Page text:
The Three Sisters
In 1980, when in Portland, I'd see the smoke from one to the north in Washington that had blown its top. It's a modern city, Portland, and yet when you see smoke rising from a mountain you have always seen with one shape, a mountain you always knew was a volcano, but that now has been reshaped by a massive, shocking explosion, suddenly you don't feel so modern nor so far from primitive forces.
When you understand their volcanic reality, you look at these peaks differently. You understand more that the forces behind making one go from dormant to active are little known. Some of the warning signs can be observed with science; but in the end, it does what it does. For all the humans, who want to think they can control everything, volcanoes are a reminder that they don't.
I often think how this area must have seemed to the peoples who lived here when the volcanoes were all more active. They sometimes spewed lava for miles not to count the ash and all the cinder cones and fumaroles that cropped up. The largest such example of awesome power in our Cascades would be the volcano that left behind Crater Lake-- Mount Mazama literally blew its top leaving behind the beautiful crater that today is one of Oregon's scenic wonders.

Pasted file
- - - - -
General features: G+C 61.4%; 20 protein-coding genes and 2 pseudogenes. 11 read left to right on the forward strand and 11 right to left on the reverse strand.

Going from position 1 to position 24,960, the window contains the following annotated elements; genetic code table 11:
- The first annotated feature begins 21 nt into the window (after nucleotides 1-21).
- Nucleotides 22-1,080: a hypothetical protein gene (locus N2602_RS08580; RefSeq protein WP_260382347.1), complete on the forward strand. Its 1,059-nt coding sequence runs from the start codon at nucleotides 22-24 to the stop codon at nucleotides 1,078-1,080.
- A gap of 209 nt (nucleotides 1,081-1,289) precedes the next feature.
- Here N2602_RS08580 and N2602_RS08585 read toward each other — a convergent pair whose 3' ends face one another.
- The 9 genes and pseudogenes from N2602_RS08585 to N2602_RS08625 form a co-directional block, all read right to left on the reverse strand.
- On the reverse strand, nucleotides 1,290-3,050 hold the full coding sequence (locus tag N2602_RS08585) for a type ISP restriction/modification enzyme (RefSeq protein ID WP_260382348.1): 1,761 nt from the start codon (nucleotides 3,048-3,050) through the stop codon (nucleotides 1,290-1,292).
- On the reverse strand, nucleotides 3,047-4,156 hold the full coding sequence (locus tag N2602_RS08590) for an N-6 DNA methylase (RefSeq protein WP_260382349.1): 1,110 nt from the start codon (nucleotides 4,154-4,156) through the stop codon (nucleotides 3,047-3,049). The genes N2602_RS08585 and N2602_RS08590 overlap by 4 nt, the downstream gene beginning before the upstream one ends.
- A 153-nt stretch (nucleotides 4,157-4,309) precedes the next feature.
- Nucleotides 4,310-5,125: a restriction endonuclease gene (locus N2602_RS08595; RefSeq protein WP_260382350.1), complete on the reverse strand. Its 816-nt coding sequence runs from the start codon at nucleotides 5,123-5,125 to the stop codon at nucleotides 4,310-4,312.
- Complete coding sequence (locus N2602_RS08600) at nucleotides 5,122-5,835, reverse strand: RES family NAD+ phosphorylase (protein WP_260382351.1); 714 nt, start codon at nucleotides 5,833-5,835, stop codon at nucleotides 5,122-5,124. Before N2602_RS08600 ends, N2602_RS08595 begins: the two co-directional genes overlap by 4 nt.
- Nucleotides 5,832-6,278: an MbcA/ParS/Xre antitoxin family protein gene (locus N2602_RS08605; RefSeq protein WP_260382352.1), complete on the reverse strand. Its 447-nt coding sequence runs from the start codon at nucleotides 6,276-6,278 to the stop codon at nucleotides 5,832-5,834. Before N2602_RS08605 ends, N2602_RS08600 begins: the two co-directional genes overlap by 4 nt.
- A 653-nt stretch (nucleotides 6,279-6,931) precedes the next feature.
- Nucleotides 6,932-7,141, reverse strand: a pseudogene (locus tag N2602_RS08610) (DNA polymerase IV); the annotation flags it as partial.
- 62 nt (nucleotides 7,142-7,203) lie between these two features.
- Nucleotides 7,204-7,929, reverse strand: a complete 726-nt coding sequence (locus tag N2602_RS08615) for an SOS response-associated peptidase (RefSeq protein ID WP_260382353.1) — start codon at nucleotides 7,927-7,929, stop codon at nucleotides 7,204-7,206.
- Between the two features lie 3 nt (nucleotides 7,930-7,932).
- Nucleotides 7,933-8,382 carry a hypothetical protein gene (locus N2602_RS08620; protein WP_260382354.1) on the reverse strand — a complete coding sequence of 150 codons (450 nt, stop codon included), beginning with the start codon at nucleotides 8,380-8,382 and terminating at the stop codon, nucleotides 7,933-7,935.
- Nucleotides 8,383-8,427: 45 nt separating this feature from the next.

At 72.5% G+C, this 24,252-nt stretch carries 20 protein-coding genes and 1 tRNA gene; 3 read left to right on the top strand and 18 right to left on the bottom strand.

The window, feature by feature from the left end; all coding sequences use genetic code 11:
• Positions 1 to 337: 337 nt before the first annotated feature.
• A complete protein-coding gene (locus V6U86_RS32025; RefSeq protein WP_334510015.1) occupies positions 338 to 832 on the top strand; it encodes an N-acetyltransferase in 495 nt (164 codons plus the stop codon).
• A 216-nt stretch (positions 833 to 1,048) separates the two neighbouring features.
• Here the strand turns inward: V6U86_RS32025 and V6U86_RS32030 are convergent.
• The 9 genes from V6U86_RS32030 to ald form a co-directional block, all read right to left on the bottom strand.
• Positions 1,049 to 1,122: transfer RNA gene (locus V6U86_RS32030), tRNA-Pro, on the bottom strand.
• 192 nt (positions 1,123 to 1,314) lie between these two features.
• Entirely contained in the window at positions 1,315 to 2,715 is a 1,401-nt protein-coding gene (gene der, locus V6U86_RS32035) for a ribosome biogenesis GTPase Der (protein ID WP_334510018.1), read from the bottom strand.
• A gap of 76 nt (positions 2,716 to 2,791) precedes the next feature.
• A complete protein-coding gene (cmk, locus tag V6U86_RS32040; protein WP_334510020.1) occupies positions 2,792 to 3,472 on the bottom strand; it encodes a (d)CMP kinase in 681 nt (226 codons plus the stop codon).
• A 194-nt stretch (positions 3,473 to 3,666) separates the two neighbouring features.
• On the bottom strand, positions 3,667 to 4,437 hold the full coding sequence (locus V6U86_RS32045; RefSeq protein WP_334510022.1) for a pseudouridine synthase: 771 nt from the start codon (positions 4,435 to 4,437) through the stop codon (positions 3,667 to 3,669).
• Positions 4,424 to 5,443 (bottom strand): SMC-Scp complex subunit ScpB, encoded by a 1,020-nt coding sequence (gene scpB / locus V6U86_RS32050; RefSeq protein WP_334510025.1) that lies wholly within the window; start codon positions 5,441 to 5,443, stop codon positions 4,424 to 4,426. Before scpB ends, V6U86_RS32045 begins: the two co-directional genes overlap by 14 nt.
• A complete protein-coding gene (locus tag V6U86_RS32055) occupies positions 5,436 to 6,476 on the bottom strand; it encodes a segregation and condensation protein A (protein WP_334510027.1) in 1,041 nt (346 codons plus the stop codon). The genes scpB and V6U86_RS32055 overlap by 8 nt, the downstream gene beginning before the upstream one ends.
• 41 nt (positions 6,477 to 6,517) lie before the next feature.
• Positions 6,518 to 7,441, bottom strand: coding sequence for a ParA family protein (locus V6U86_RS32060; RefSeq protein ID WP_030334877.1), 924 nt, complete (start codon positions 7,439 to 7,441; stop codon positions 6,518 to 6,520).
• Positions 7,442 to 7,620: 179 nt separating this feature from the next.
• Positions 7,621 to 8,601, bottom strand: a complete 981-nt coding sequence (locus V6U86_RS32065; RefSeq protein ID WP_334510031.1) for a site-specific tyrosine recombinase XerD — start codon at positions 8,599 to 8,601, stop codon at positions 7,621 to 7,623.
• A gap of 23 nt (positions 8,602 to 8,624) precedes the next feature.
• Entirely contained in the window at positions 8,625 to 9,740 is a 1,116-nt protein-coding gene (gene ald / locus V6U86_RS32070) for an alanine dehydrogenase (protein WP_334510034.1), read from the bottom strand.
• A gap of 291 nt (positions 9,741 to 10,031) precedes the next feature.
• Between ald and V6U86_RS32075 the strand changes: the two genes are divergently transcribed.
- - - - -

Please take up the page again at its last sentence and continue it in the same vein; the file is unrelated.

The Native Americans created legends about the exploding mountains and the purposes behind their explosions. I used one of those in my second Oregon historical romance.
There is one more geologic mystery of sorts-- although some think they know the answer. The Metolius River emerges from the ground fully formed (although there are springs that add to its size as it flows north. The water stays the same temperature year round (cold very cold). It is a place we have camped with our families over many years and where we still stop when we have time on our way back from Eastern or Central Oregon. If there be such things as vortexes (energy high spots), it's definitely one, a place for beauty, meditation, healing, hiking, and fishing (catch and release).